Since I have been investing with dividend growth stocks back in 2009, I have used 6 different Canadian discount brokers (not so discounted back in the day though) and it’s a competitive market out there.
One year one dicount broker is ahead, and the next year it is another discount broker. They catch up to each other and try to outdo each other until they have spent enough money.
Not all discount brokers review is done the same either. It’s often geared towards a new investor with little money rather than a seasoned investor looking for specific features. In the case of a dividend investor, it’s important to understand what you need to be successful with putting your dividend at work for compound growth. The same goes for an index investor looking for dividend ETFs.
While fees are important when you start, other factors become important as your portfolio grows. Below is a breakdown of Canadian discount broker popularity from readers that took the survey.
Choosing a discount broker doesn’t have to be difficult and I have simplified it for you. In fact, I am not choosing the best, you are as few investors have the same requirements !
Discount Brokers Available
While the easiest path to selecting a discount broker is to use the one affiliated with your bank, there are options available with different feature set and cost that may best fit your needs. Be sure to review all of your options.
Discount Broker Requirements
I have tried to simplify the requirements DIY investors look for in a discount broker as outlined below. Use the table down below to see which Canadian discount broker fit your needs.
It’s ok to have multiple discount brokers too as many of my readers have more than one discount broker. Usually, you end up with different accounts at different brokers for various reasons.
- Young Investor – This is for new investors usually under 30 years old.
- ETF Investor – Can you trade free ETFs which is powerful for young investors as they can have no fees in the end.
- Lower Fees – When trading stocks, does it have lower fees than the norm which is many of the Bank discount brokers at approximately $10.
- Dividend Investor – Can you DRIP shares and can you get the DRIP discount.
- USD Investor – If you intend to buy US stocks and convert Canadian dollars to US dollars from time to time.
|Discount Broker||wdt_ID||Young Investor||ETF Investing||Lower Fees||Dividend Investing||USD Investing|
|CIBC Investor's Edge||2||No||No||Yes||Yes||Yes|
|National Bank Direct Brokerage||3||Yes||Yes||Yes||Yes||Yes|
|RBC Direct Investing||6||No||No||No||Yes||Yes|
|TD Direct Investing||8||No||No||No||Yes||Yes|
|Discount Broker||Young Investor||ETF Investing||Lower Fees||Dividend Investing||USD Investing|
The only caveat to choosing a discount broker is whether or not you want easy access from your bank account.
The most popular discount brokers end up being those tied to where the investor banks. This is primarily why the big banks discount brokers are not as competitive in terms of pricing aside from CIBC and National Bank.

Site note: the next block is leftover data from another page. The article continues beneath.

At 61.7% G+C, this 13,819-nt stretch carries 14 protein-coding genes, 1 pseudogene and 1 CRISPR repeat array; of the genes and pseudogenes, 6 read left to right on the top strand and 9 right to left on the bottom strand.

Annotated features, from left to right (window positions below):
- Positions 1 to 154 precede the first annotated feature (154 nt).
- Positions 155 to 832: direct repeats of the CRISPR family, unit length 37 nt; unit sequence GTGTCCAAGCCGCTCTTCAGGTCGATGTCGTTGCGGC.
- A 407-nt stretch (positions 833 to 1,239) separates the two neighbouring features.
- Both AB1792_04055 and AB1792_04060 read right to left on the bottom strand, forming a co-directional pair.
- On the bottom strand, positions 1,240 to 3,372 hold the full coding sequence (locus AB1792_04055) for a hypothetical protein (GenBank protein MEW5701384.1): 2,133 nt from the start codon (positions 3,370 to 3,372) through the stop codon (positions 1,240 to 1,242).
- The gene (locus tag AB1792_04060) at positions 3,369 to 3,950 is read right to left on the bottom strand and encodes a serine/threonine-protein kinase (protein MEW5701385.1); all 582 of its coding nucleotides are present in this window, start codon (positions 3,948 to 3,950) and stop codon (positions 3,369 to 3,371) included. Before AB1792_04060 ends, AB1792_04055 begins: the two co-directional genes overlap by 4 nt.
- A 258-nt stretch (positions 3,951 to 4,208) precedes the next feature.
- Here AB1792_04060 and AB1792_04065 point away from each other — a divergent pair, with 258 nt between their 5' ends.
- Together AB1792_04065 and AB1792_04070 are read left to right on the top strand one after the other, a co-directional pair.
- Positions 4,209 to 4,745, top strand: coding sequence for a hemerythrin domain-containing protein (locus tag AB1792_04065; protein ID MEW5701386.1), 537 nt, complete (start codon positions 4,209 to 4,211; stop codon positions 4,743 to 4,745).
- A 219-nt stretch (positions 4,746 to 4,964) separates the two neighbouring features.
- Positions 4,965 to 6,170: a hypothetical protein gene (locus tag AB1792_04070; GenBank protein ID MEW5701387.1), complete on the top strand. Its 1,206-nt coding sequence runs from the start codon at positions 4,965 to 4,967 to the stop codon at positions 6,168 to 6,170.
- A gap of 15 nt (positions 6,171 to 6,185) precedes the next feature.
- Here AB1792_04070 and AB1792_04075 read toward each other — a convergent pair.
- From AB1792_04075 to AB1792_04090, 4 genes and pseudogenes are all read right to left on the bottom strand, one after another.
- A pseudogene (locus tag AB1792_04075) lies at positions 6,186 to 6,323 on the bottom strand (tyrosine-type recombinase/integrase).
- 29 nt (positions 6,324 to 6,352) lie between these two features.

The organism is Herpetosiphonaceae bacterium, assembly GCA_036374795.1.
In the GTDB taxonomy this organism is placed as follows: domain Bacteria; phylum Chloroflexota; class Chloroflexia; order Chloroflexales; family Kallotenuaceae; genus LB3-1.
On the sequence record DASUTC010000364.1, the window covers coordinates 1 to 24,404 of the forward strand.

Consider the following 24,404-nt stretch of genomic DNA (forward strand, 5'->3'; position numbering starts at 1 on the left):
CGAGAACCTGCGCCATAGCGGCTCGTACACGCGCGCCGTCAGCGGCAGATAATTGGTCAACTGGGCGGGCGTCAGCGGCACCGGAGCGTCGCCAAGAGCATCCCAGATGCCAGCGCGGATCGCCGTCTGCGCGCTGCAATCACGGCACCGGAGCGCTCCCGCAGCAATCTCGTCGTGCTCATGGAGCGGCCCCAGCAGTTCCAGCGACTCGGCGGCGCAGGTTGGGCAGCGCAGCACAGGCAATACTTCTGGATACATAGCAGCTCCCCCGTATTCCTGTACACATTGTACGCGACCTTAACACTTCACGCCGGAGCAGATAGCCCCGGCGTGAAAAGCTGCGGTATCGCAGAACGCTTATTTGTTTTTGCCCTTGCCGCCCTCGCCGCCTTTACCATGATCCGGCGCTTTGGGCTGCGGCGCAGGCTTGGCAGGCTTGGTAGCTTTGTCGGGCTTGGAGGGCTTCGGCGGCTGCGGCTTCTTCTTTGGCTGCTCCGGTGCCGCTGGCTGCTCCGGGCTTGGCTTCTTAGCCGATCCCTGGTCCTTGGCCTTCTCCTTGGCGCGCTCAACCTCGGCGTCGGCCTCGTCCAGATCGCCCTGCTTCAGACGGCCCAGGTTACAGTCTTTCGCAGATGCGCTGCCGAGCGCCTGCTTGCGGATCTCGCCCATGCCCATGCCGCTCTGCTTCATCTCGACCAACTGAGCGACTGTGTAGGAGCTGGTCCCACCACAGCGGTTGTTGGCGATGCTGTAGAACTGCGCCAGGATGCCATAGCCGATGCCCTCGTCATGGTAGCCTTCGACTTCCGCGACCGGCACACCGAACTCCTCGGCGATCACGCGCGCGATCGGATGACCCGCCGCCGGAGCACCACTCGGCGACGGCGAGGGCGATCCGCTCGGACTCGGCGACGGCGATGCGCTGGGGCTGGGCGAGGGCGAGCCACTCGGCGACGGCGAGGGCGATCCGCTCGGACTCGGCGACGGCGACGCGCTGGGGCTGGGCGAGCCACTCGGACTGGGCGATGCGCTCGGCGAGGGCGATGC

Canadian Discount Broker Comparison
The devil is in the details when it comes to comparing the discount brokers but the details are not usually important until you reach the top two candidates from the top 5 criteria above.
For example, does customer support matters? They all have it so it’s there and everyone has their own experience. Just like your love / hate relationship with your mobile provider, the customer support with discount brokers is no different …
What about the user interface? They all provide you with the ability to place a trade and not have great portfolio analytics which is why I have resorted to have my own portfolio tracker.
What about currency conversion using the Nortbert’s Gambit? Well, only RBC Direct Investing does it without reaching out to customer support and ask to journal your shares. Does that mean we should eliminate all others that support it?
Overview of Discount Brokers
Pick your discount broker to serve your needs. Some provide real-time quotes and some don’t (15 minutes delayed) while others provide you with lower trade fees.
Questrade is one of the best to get started but it might not be for intermediate to advanced DIY investors. Definitely one of the cheapest for trades.
Scotia iTrade Review (previously etrade Canada)
Scotia iTrade was my first serious platform through the purchase of etrade Canada. I stuck with it as trading was cheaper than Scotia McLoed and I was not far away from the minimum required holdings for $9.99 per trade. My requirements were minimal and I was satisfied. However, as I grew my portfolio and my investment knowledge, it stopped meeting my needs and I moved on to RBC Direct Investing.
RBC Direct Investing Review
RBC Direct Investing is where my fortune currently resides (if I can call it a fortune :)) … Considering it had the best matches highlighted in my discount broker review, I went with it and reviewed it after I was set up. Six months later, I initiated the transfer of my kids RESP and I can say, one more time, that their service is really good.
BMO InvestorLine Review
If you bank at BMO, BMO InvestorLine is probably your first stop. It’s competitive with the other banks offering.
The darling of all accounts! Computershare is not sexy but it works. It follows the mantra of start early, go slow and stick to your plan.